So, here we are again. Holiday music is jingling throughout stores and the year will soon be coming to an end. In fact, this will be the last blog post you read from me until 2017! What does the end of the year mean besides turkey, sleigh bells and mistletoe? For business owners it’s the finale of the business plans they laid out for 2016. This is the time when businesses should be taking a hard look at what worked and what didn’t work this year, including budget and cash-flow projections. This can be hard to remember when many are starting to get with their accountants regarding taxes that will be coming due in April, but it needs to be a priority.
You should be familiar with both of these terms and have a good idea of how you did with these in 2016; If you’re not, here are the definitions:
Budget: An estimate of income and expenditure for a set period of time.
Cash Flow Projection: Looking at when money comes in, when money goes out, and how much is left after monthly expenses.
While having a budget in place is essential, it is just as essential to know your cash flow projection.
A company can be profitable but still get into trouble if they don’t have good cash flow. So, when reviewing your budget for 2016 and looking at a new budget for 2017, you will also want to look at whether or not you had enough positive cash flow.
For example, if a company’s bills come to $20,000 per month and they bring in $30,000 per month, one might assume the company is doing fine. But, if their $20,000 in bills are always payable between the 1st and the 14th of the month and all their revenue comes in between the 20th and the 30th of the month, this could become an issue. If they are constantly paying bills two weeks late, they are probably also accruing late fees and interest. Now what appeared to be a $10,000 surplus is actually going to be a bit less due to those fees and interest charges. The company is also put into a tight spot with actual cash on hand to use for purchases, training and upgrades because they are in the red for the first half of every month. This becomes an even larger problem if the company has some months where they make less than their normal monthly revenue. Over time, the lack of cash on hand can make a company become solvent and it can take merely a few bad months to put them out of business! This is serious stuff folks!
Where do I start?
I wanted to grab your attention with the cash flow first because I think anyone who has owned a business has experienced at least some issues with cash flow at some point along the way. However, budget is where you need to start. Most of you probably already have been utilizing a budget, or at least creating one annually, even if you don’t stick to it (if that’s the case, please reach out to Accounting Girl - we can help you figure out a realistic budget). If you’re not sticking pretty close to your budget, you can be setting yourself up for failure down the road. Of course you will always have some variable expenses, but a good accountant can help you get as close as possible when you’re planning your budget, to ensure you stay on track throughout the year.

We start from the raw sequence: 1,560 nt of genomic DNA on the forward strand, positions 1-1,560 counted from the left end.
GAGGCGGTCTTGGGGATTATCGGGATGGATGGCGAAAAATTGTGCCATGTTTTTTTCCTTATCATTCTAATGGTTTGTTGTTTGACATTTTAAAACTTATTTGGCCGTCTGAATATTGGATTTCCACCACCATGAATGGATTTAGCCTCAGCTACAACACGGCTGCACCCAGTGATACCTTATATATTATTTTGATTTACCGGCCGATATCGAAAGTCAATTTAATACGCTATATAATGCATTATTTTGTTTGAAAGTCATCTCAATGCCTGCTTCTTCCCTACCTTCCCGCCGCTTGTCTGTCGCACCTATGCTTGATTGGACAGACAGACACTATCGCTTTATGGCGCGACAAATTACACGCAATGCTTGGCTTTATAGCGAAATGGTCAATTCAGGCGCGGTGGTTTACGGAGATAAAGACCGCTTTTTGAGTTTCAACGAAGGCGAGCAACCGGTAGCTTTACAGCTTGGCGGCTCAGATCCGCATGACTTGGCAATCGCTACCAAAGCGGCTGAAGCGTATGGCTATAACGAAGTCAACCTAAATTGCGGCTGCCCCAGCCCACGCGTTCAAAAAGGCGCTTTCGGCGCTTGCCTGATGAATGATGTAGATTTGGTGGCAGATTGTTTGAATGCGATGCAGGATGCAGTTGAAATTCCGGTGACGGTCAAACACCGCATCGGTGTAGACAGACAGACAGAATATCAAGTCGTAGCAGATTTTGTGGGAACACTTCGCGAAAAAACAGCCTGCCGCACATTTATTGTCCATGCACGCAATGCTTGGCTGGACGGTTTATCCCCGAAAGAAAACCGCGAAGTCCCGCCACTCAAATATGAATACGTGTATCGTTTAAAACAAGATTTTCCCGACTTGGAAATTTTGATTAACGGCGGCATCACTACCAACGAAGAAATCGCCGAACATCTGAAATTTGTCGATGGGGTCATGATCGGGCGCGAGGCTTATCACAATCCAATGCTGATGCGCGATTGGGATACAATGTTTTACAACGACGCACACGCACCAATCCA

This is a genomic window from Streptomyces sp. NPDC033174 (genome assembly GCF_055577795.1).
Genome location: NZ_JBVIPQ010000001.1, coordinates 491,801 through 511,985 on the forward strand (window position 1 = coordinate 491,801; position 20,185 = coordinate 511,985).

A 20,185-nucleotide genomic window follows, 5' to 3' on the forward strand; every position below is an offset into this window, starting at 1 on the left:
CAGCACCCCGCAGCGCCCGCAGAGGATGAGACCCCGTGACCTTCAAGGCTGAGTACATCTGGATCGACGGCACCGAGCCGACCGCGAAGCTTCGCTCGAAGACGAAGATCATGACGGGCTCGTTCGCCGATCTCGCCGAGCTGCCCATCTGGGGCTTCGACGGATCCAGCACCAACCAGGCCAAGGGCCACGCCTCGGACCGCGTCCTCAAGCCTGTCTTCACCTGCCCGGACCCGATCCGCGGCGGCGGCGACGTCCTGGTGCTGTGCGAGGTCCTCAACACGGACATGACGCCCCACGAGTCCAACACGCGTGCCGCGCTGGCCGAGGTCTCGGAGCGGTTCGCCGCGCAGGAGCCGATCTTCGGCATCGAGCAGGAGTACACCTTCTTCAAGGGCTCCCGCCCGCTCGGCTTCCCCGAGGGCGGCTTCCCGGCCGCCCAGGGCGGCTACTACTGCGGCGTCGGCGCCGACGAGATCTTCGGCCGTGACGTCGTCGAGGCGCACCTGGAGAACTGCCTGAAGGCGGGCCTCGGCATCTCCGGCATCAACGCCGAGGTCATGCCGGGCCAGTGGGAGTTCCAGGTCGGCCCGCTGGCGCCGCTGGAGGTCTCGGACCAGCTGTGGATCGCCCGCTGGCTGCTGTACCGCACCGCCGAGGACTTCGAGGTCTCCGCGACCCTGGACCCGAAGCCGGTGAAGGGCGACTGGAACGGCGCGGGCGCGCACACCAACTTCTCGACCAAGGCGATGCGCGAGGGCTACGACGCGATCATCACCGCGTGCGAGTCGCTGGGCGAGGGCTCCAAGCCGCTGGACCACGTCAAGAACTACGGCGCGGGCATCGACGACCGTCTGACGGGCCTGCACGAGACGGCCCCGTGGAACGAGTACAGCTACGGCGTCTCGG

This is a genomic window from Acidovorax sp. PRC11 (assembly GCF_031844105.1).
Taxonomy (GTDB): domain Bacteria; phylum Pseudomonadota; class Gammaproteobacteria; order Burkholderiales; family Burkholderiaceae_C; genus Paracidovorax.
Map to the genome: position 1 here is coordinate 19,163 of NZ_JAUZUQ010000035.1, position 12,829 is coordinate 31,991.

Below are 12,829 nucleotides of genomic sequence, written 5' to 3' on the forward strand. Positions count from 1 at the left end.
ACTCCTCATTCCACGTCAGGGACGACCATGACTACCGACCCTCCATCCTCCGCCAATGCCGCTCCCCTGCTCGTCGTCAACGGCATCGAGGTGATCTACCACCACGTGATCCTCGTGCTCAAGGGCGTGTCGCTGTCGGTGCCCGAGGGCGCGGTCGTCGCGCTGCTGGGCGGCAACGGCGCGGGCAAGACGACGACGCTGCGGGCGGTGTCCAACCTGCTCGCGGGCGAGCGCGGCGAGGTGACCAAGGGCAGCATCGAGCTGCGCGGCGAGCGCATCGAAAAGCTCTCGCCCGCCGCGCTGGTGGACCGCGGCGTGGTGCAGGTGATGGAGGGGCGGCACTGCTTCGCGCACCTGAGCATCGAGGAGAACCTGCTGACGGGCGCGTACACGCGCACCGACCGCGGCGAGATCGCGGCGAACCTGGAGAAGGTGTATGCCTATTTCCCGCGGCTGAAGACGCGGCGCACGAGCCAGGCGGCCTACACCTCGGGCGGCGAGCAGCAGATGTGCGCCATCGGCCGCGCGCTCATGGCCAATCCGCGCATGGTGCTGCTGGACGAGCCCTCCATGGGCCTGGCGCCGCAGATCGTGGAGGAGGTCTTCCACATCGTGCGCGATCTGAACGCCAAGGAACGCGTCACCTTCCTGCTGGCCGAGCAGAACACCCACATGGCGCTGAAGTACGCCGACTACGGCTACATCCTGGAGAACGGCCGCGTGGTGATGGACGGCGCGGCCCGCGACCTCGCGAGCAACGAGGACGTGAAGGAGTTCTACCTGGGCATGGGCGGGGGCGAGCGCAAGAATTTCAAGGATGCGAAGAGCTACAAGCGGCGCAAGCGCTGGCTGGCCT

Start by looking at your previous year’s budget. How close were you to your actual income versus expenses? Were you accurate on what your expenses were going to cost you? Were your variable expenses double what you had estimated them to be? It is important to know these things before you start to plan your budget for 2017. If you were way off last year, and you plan on basically using the same budget for 2017, you’re already on a slippery slope.
Do you think your office will need new computers this year? Will you need to make any large equipment purchases that you didn’t need to make last year? All these little (or not so little) things can add up quickly.
Now about that cash flow projection…
Okay, we’re back to this now. So a budget is all fine and dandy and, as I hope I made clear, extremely important. However, you can totally be sticking to your budget and still have issues doing what you need to, when you need to, for the very reasons we began discussing above. This is where our super heroes will prove abundantly useful; especially if you stuck to your budget this year, but still felt the struggle. There’s a really good chance that the pinch you felt was due to lack of cash flow.
Think about it… what if you know that June and July are your worst months every year. If you know you’re income has a two week lag from when your payables are due, and then you have two bad months, but still need to make a large equipment purchase in August to prepare for your busy season, how do you think that’s going to work out? Exactly… it’s not.
You can conquer this task yourself, but if you’re already an established business, chances are you will not and should not be spending your time figuring this stuff out yourself. If you’re a startup, there are some useful tools out there. For instance, Accounting Girl, LLC, has some free financial templates that will help you crunch these numbers.
That seems like a ton of work! Well, yes it is, but it is imperative to roll up those sleeves and get it done; that means both budget AND cash flow projection. You will surely be thanking yourself come August when you have the cash flow to swing that new equipment purchase. There are definitely strategies that can be put in place to ensure cash flow is there when you need it. Often, your accountant will have recommendations on the best way to go about new purchases as well. So not only will you have the positive cash flow to handle the budget you put in place, but you may even be able to save money! Wouldn’t it be awesome at the end of 2017 to realize that you came in under budget for the year?!